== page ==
By Harry Iwuala
There have been too many faulty narratives about the relationship of the League Management Company (LMC) and the defunct Nigeria Football League Limited (NFLL)/ the Nigeria Premier League (NPL).
Your recent article of Sunday, October 9, 2016 in which you tried to suggest to readers that the League Management Company is an offshoot of the defunct Nigeria Football League Limited and or the Nigeria Premier League (NPL) is one of such narratives.
It is important to correct these impressions for the benefit of students of the history of professional football league in Nigeria starting with your incorrect narrative on the formation of Nigeria Premier Football League, which you claimed has metamorphosed into different names and now LMC.
There has never been a body known in Nigerian football as Nigeria Premier Football League. Decree 11 of 1990 which was merged with Decree 10 0f 1990 to create Decree 101 of 1991 was the foundation for what has come to be known as Nigeria Professional Football League (NPFL).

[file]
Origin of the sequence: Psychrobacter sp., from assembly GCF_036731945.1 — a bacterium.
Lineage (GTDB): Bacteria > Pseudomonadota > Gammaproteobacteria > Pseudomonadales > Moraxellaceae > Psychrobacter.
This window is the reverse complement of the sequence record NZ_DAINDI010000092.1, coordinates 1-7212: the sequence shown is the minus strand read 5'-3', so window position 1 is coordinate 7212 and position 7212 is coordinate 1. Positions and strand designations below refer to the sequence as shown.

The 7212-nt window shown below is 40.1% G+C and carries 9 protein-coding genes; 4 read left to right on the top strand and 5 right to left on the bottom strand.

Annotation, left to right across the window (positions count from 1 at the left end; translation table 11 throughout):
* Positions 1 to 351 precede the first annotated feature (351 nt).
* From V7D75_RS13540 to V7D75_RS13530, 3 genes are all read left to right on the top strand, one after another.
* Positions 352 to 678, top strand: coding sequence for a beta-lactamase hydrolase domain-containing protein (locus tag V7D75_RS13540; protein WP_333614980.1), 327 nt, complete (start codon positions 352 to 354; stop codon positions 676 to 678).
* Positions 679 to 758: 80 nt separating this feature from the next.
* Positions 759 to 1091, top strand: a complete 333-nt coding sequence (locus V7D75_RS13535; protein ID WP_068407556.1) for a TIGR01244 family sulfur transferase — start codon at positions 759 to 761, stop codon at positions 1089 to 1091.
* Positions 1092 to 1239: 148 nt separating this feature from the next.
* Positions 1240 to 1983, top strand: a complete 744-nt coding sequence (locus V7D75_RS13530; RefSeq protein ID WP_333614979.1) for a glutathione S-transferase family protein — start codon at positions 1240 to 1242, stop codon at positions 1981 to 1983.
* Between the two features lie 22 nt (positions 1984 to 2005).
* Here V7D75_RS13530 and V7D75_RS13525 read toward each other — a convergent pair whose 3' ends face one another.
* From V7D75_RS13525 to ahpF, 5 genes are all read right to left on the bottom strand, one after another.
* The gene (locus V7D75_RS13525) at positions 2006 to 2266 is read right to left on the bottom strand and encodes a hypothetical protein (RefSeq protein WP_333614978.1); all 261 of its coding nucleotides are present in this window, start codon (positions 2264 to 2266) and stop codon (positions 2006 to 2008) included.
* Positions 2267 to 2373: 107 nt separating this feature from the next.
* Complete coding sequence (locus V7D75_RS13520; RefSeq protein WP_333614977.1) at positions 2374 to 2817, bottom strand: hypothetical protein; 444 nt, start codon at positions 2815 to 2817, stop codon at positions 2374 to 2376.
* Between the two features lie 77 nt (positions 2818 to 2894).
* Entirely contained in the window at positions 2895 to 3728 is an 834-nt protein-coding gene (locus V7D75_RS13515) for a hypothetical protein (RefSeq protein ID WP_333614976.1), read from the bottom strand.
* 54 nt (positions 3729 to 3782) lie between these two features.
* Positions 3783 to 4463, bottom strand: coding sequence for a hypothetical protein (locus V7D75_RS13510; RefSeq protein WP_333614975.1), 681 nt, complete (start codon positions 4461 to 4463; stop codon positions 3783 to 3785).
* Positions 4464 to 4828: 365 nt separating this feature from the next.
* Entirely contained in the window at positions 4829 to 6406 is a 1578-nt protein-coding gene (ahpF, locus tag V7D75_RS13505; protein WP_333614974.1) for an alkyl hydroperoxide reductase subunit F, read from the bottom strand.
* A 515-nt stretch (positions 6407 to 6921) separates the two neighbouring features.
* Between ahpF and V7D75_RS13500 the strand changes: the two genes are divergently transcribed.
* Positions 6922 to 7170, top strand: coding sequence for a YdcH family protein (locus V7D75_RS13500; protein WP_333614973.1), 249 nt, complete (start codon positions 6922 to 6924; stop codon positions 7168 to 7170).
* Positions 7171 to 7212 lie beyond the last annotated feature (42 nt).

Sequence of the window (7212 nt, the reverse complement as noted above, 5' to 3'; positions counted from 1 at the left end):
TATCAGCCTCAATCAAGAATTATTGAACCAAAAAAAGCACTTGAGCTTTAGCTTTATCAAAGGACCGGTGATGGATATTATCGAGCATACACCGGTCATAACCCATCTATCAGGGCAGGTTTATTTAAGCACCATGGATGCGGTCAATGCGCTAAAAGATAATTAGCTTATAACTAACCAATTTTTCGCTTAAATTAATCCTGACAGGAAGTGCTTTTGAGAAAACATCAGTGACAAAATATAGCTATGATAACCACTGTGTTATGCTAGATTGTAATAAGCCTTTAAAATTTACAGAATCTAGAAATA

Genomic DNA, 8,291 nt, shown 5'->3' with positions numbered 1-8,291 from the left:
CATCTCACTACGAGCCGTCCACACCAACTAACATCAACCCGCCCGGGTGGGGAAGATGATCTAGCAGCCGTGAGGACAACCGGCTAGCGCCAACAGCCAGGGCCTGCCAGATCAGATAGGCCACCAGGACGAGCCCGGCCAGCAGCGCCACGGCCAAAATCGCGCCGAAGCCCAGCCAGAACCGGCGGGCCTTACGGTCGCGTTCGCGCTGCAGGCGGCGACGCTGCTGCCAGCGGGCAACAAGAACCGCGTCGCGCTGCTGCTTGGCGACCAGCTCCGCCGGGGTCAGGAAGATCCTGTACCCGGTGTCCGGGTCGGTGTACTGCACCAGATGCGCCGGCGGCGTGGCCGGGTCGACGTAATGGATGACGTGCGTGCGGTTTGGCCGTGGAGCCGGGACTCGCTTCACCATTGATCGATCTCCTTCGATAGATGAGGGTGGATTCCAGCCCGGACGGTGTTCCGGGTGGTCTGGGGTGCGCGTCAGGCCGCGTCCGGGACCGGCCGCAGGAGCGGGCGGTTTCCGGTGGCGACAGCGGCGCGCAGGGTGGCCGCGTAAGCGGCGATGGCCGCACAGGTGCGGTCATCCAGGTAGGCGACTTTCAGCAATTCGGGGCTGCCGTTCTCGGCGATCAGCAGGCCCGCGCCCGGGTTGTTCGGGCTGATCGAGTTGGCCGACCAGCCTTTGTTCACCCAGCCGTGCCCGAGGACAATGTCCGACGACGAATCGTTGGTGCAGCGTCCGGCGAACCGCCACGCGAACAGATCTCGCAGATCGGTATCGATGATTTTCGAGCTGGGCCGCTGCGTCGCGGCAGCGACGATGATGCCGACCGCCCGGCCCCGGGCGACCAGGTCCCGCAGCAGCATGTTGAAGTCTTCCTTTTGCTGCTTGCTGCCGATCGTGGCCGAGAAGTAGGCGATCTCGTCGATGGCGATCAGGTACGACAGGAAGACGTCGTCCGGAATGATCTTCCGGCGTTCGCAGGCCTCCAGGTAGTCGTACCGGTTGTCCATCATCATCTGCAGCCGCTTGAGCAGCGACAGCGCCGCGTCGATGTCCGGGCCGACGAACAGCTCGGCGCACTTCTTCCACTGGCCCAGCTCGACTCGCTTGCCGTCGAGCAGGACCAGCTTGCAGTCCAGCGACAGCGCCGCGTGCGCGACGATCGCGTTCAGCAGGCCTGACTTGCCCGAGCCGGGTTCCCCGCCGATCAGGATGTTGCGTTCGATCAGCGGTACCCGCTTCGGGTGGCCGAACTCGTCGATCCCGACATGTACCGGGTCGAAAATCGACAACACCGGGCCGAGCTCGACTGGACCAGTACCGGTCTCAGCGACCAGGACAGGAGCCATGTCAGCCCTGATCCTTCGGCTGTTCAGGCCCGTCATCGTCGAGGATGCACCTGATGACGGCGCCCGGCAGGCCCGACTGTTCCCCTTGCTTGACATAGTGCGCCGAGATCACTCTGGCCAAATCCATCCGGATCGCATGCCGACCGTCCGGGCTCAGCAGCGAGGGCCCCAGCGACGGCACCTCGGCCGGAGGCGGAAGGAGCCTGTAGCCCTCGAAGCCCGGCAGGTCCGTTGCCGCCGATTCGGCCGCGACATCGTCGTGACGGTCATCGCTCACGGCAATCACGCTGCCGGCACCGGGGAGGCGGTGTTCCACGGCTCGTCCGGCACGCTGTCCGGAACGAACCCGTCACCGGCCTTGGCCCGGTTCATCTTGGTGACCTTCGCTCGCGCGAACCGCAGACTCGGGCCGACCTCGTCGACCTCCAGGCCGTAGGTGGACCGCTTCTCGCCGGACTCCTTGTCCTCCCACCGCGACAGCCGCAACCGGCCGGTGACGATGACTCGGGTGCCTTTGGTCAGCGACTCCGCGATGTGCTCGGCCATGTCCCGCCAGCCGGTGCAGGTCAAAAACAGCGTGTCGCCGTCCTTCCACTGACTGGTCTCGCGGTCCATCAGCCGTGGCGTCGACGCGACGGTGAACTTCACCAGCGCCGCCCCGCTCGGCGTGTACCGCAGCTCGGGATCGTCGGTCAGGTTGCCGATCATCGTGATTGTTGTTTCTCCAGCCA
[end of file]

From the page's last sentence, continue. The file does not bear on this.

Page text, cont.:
Decree 101 which presently is Nigeria Football Association (NFA) Act 2004 empowers the NFA to set up subsidiaries, license or authorize affiliates to manage aspects of football IN NIGERIA as it deems reasonable. Thus, we have the Nigeria National League (NNL) Women Football, Nationwide Amateur League and the League Management Company. These are affiliates of the NFA (read NFF).
HOW LMC CAME INTO BEING
Needless to repeat, the story of the crisis in the Professional League which was alluded to in your piece and which came to head with a judgment by Justice Donatus Okorowo of an Abuja Federal High Court in January, 2012 that declared that the then NFLL failed to meet the requirements for formation of companies as stipulated by the Companies and Allied Matters Act (CAMA), 2004.